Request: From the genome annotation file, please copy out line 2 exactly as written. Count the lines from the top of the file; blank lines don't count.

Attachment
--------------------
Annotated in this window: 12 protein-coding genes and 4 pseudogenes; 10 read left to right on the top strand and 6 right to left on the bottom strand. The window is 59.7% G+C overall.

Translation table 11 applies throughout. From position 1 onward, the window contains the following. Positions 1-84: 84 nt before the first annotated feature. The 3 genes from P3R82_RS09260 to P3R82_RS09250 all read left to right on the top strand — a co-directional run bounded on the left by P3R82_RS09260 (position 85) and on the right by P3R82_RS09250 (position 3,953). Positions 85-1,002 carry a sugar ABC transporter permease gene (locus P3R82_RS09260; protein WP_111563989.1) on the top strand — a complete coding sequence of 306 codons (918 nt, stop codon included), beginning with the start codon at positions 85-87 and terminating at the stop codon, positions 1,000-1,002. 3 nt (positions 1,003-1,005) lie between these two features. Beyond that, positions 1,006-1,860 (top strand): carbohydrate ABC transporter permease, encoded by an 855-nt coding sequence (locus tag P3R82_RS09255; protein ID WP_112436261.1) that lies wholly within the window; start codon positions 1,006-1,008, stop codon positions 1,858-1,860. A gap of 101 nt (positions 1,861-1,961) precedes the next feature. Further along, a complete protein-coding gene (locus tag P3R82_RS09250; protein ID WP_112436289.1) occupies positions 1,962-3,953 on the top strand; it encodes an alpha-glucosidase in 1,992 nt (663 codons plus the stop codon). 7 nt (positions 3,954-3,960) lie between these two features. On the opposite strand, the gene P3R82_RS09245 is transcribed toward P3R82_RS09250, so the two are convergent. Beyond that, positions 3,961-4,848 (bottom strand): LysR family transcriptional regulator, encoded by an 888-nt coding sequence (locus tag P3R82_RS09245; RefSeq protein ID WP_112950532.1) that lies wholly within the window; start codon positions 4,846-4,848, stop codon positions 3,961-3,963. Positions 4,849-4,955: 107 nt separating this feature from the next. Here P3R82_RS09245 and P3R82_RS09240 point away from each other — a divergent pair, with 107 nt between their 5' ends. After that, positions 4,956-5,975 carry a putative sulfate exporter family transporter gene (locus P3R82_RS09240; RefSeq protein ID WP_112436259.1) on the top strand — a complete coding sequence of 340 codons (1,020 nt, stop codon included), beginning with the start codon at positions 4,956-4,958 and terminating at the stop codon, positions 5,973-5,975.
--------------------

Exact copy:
Translation table 11 applies throughout. From position 1 onward, the window contains the following. Positions 1-84: 84 nt before the first annotated feature. The 3 genes from P3R82_RS09260 to P3R82_RS09250 all read left to right on the top strand — a co-directional run bounded on the left by P3R82_RS09260 (position 85) and on the right by P3R82_RS09250 (position 3,953). Positions 85-1,002 carry a sugar ABC transporter permease gene (locus P3R82_RS09260; protein WP_111563989.1) on the top strand — a complete coding sequence of 306 codons (918 nt, stop codon included), beginning with the start codon at positions 85-87 and terminating at the stop codon, positions 1,000-1,002. 3 nt (positions 1,003-1,005) lie between these two features. Beyond that, positions 1,006-1,860 (top strand): carbohydrate ABC transporter permease, encoded by an 855-nt coding sequence (locus tag P3R82_RS09255; protein ID WP_112436261.1) that lies wholly within the window; start codon positions 1,006-1,008, stop codon positions 1,858-1,860. A gap of 101 nt (positions 1,861-1,961) precedes the next feature. Further along, a complete protein-coding gene (locus tag P3R82_RS09250; protein ID WP_112436289.1) occupies positions 1,962-3,953 on the top strand; it encodes an alpha-glucosidase in 1,992 nt (663 codons plus the stop codon). 7 nt (positions 3,954-3,960) lie between these two features. On the opposite strand, the gene P3R82_RS09245 is transcribed toward P3R82_RS09250, so the two are convergent. Beyond that, positions 3,961-4,848 (bottom strand): LysR family transcriptional regulator, encoded by an 888-nt coding sequence (locus tag P3R82_RS09245; RefSeq protein ID WP_112950532.1) that lies wholly within the window; start codon positions 4,846-4,848, stop codon positions 3,961-3,963. Positions 4,849-4,955: 107 nt separating this feature from the next. Here P3R82_RS09245 and P3R82_RS09240 point away from each other — a divergent pair, with 107 nt between their 5' ends. After that, positions 4,956-5,975 carry a putative sulfate exporter family transporter gene (locus P3R82_RS09240; RefSeq protein ID WP_112436259.1) on the top strand — a complete coding sequence of 340 codons (1,020 nt, stop codon included), beginning with the start codon at positions 4,956-4,958 and terminating at the stop codon, positions 5,973-5,975.